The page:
Mr Smith told a Canberra audience the laws are too vague and are damaging the Australian technology industry and broader economy, as businesses raise concerns about privacy and look to overseas markets.
"When I travel to other countries I hear companies and governments say ʼwe are no longer comfortable putting our data in Australiaʼ, so they are asking us to build more data centres in other countries," Mr Smith said.
Late last year, with the support of the Opposition, the Coalition passed laws to give intelligence agencies greater access to encrypted messages sent by suspected criminals.
In some cases, these security agencies can demand companies build new capabilities to allow them to read the otherwise hidden messages.
The Federal Government argues these laws are crucial to combatting terrorism and serious crime, but the technology industry has described them as an overreach that will hurt the industry and undermine privacy.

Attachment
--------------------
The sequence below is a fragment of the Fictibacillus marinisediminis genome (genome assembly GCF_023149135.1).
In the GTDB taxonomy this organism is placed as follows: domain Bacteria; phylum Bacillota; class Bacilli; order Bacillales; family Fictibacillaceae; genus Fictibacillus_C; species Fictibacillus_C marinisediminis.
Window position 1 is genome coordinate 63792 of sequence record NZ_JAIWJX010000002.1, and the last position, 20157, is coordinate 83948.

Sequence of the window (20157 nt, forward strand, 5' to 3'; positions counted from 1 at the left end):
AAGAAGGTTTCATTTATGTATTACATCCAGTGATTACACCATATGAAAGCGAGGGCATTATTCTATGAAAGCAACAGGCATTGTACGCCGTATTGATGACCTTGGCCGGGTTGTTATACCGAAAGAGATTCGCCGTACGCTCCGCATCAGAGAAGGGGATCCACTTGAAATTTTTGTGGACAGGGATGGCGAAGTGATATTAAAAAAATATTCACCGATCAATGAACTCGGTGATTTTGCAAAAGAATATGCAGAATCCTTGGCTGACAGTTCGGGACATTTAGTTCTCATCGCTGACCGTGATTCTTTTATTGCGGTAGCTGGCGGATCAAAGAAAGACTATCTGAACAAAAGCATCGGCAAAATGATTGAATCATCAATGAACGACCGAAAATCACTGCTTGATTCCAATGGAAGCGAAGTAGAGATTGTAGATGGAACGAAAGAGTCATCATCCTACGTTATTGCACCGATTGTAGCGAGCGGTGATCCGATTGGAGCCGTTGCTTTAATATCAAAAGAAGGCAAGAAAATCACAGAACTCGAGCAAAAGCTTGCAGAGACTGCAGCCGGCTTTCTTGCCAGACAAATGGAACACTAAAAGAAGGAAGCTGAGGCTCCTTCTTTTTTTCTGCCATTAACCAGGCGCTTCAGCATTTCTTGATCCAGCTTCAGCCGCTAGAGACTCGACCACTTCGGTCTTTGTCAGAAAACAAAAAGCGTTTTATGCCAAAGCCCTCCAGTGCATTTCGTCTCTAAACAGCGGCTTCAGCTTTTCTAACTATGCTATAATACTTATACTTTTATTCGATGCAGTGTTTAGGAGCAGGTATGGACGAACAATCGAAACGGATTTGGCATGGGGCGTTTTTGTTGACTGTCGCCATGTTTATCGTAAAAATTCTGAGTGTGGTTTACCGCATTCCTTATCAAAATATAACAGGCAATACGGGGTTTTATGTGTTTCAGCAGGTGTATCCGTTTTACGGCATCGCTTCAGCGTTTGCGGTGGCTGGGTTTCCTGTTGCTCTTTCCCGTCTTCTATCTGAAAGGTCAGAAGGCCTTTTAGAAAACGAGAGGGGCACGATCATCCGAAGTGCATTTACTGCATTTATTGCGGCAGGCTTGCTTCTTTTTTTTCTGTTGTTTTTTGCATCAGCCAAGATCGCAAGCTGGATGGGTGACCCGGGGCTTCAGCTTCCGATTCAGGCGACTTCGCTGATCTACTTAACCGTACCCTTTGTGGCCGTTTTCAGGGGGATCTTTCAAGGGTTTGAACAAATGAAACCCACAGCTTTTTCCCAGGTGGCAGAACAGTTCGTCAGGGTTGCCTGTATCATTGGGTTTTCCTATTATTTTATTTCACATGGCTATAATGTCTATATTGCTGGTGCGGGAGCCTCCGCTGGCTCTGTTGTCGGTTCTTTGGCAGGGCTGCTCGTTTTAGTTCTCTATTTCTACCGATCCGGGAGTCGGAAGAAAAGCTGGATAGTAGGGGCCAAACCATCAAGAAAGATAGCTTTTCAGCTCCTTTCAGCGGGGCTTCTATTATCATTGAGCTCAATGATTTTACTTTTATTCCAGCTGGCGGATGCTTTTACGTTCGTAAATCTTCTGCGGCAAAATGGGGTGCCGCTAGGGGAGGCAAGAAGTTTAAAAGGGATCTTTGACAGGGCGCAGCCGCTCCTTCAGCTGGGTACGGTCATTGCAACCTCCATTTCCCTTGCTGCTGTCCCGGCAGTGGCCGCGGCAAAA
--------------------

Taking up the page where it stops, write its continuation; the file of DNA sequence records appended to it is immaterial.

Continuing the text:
Mr Smith said Australia had developed a reputation as a destination for companies to store customer data, although that been undermined in the past six months.
"We will have to sort through those issues but if I were an Australian who wanted to advance the Australian technology economy, I would want to address that and put the minds of other like-minded governments at ease," he said.
"It has not changed, to date, anything that we have had to do in Australia but we do worry about some areas of the law in terms of potential consequences."
Microsoft worried about privacy in Australia
Mr Smith said he did not believe the laws intended to create a so-called "backdoor" that would undermine encryption technology, but described the legislation as vague.
"There is this wonderful phrase about enabling companies to avoid creating a systemic weakness but that phrase is not defined," he said.
"Until it is defined I think people will worry and we will be among those who will worry because we do feel it is vitally important we protect our customerʼs privacy."
Mr Smith said it was in the interests of the Australian Government to ease concerns about the legislation or to amend it.